As most Filipinos return to work after a four-day Holy Week break, we will be treated to the political zarzuela that begins today across the country. It is a 45-day show called campaign period for candidates running for local positions – from provincial governors down to municipal councilors.
Well, we have had a preview in the last few months as some candidates have begun campaigning in the guise of house-to-house hand-shaking visits and barangay consultations, but we have to brace ourselves in the next six weeks for the full showing of mudslinging, character assassination, and comedic presentation of promises in between singing and dancing.
If we are thrilled or annoyed by the way candidates for president and vice-president call each other names, or how their rabid campaigners inject insults and humors in their spiels and social media memes, we can expect more entertainment from the game in the local level.
The Philippines adopted the zarzuela from Spain, a traditional form of musical comedy. A Filipino sarsuela is defined as a theatrical spectacle that mixes songs with dances. In short, it is play with songs. Don’t political campaigns sound like that?
I remember a story from a campaign rally somewhere in Batangas where a candidate for mayor, who was known for being a maton (thug), challenged his rival to prove his manhood. The rival candidate, in his own rally the next day, dared the challenger to ask his wife. The banter elicited laughter and anxiety in the community. It was funny, but the insinuation that the second candidate had sex with the wife of the first candidate could have violent consequences in that town, where every household was known to keep at least one gun.
From previous years, incidents of election-related violence were higher during the campaign period for local elections than during the first 45 days of the campaign period for national candidates. Most probably, that is because the competition is tighter, often between or among relatives, or between mortal enemies, and the issues become more personal, sometimes below the belt.
In 2013, the Philippine National Police (PNP) reported 66 pre-election violent incidents, including 58 shooting incidents, one explosion and an ambush. This was already an improvement from the reported 176 election-related incidents recorded prior to the 2010 presidential elections in which 51 candidates and civilians were reported killed.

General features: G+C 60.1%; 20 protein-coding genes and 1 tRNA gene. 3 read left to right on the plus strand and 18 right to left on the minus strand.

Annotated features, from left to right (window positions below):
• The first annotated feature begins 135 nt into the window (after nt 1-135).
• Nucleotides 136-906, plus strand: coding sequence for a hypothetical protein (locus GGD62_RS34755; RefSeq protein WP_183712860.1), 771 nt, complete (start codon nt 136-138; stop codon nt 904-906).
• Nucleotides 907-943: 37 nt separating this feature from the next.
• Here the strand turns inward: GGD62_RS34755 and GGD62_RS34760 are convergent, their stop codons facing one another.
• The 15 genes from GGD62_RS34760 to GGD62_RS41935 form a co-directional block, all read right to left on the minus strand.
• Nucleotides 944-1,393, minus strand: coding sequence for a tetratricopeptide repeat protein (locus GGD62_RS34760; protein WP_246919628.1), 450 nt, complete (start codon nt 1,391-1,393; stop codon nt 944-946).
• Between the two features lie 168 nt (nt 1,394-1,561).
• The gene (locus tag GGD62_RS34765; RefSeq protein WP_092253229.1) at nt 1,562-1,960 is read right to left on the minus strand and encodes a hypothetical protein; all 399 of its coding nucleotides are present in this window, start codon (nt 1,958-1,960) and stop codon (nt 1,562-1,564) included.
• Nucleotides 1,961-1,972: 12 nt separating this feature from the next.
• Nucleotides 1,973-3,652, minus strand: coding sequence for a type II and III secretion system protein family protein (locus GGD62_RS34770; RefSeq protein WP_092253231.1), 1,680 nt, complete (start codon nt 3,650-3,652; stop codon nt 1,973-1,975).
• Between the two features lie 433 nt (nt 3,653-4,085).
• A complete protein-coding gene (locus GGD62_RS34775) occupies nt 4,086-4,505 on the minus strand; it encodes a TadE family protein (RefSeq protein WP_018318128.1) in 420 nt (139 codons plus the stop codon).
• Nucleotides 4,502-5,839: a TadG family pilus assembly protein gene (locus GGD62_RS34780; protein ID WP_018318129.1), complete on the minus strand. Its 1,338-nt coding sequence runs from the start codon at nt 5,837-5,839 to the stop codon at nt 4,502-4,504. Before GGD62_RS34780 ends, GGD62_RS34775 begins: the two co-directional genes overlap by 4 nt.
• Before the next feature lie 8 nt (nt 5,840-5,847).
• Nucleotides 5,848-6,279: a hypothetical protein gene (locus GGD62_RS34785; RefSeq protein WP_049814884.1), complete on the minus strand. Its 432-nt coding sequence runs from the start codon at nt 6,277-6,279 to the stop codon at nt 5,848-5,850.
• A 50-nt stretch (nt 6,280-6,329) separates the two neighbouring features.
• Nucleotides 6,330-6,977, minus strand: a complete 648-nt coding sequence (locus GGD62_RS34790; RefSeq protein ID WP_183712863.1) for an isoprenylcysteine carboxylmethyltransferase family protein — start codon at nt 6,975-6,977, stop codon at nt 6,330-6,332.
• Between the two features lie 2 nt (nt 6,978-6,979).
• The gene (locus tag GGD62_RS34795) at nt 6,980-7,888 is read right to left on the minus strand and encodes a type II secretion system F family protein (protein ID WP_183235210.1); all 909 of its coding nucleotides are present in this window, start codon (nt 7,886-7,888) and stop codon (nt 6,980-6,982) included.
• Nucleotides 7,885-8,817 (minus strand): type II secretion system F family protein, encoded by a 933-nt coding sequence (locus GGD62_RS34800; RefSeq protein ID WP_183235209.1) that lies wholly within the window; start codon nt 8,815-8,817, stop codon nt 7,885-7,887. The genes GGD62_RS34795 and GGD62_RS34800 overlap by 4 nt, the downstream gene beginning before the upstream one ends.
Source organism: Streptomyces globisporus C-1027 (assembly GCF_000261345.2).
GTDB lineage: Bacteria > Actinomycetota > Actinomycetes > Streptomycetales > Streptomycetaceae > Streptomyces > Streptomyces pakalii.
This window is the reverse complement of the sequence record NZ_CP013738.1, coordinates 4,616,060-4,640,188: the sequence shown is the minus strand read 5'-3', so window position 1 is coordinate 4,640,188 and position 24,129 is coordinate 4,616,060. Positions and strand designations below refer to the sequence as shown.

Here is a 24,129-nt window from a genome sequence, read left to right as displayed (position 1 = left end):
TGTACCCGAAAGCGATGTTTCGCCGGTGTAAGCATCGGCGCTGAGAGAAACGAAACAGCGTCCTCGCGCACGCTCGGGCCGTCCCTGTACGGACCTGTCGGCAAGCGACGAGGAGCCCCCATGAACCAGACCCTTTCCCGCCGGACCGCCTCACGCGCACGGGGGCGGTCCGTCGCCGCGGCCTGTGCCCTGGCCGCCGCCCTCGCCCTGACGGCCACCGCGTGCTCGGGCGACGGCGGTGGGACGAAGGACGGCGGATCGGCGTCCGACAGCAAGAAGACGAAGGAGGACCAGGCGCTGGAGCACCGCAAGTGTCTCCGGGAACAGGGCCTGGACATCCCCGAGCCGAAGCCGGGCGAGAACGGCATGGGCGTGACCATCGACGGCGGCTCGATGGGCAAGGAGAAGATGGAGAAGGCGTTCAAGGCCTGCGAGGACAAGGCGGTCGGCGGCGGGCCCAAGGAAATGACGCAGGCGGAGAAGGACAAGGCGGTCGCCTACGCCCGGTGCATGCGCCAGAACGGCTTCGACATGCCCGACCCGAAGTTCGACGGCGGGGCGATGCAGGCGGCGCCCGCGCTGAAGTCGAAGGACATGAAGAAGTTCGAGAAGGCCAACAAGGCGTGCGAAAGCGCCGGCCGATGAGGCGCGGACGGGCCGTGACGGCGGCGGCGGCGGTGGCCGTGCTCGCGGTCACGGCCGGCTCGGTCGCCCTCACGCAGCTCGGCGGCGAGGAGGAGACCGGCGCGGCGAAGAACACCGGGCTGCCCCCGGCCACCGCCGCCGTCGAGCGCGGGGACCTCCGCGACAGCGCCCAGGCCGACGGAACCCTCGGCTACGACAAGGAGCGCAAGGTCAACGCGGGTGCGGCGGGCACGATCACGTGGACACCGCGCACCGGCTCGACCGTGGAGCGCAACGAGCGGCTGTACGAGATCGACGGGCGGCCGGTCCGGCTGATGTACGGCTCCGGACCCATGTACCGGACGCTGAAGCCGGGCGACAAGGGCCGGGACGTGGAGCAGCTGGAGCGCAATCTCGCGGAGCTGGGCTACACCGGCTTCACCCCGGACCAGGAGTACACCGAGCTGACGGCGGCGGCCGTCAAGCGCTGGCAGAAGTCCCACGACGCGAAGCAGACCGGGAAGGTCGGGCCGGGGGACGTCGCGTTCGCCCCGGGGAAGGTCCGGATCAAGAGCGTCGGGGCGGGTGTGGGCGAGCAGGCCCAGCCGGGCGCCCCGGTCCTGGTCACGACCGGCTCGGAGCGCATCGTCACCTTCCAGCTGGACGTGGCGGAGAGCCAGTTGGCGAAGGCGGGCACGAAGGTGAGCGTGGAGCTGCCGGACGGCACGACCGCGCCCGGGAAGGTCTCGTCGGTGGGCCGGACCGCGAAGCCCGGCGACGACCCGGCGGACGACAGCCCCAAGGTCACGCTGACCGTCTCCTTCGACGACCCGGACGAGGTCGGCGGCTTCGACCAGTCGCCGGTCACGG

If only the candidates attended the Easter Sunday mass yesterday and took to heart the renewal of baptismal vows, then we could have an election with candidates conducting their campaign without demonizing one another, and pulling down the others just to advance his/her own candidacy.
While reciting the Stations of the Cross last Maundy Thursday, the guidebook we used had reflections that strike deep into our hearts and minds.
One of the reflections succinctly captured the attitude of being judgmental toward others. “It is difficult for us to face the truth and accept reality,” it said. “We have the strong tendency to escape from the truth and pretend to be innocent.”
This was in reference to the third station in which Jesus was condemned to death, although he was innocent.
I would not be surprised if some candidates would have the gall to compare themselves to Jesus for being mocked, persecuted and punished over what they did, did not, or failed to do. But then, Jesus never complained or said anything in self-defense. He endured all the backbiting and punishment that he did not deserve. I don’t think any of the candidates can come close to what Jesus suffered and did in return.
Easter is supposed to be a time for renewal, not only of our baptismal vows but also of our faith. Let us go down on our knees and bow down in prayer that our country be spared from disasters, both natural and man-made, including the wrong people to be thrust in positions of power.
Because campaigning was prohibited on Maundy Thursday and Good Friday, I hope the candidates had time to reflect on the meaning of Holy Week, even if they did so in the comfort of their homes or on vacation places, and without media coverage or even a selfie.
It was unfortunate however to see a picture of a candidate for President who was kneeling in church, looking like being in prevent prayers, but was surrounded by photographers. She could at least have asked for privacy inside the church; the photographers would have obliged. But I heard that the activity was open for media coverage. If that was true, then she was inviting criticisms for the pretension of being religious. That was out of taste!
With a livelier zarzuela in town, it becomes more difficult to choose the least of the evils that are presenting themselves to serve our needs but would more likely end up serving their own.
I would say we have matured as voters if the candidates would treat us with decency; when candidates would be honest in their campaign ads instead of feeding us fantabulous claims of non-existent or bloated accomplishments.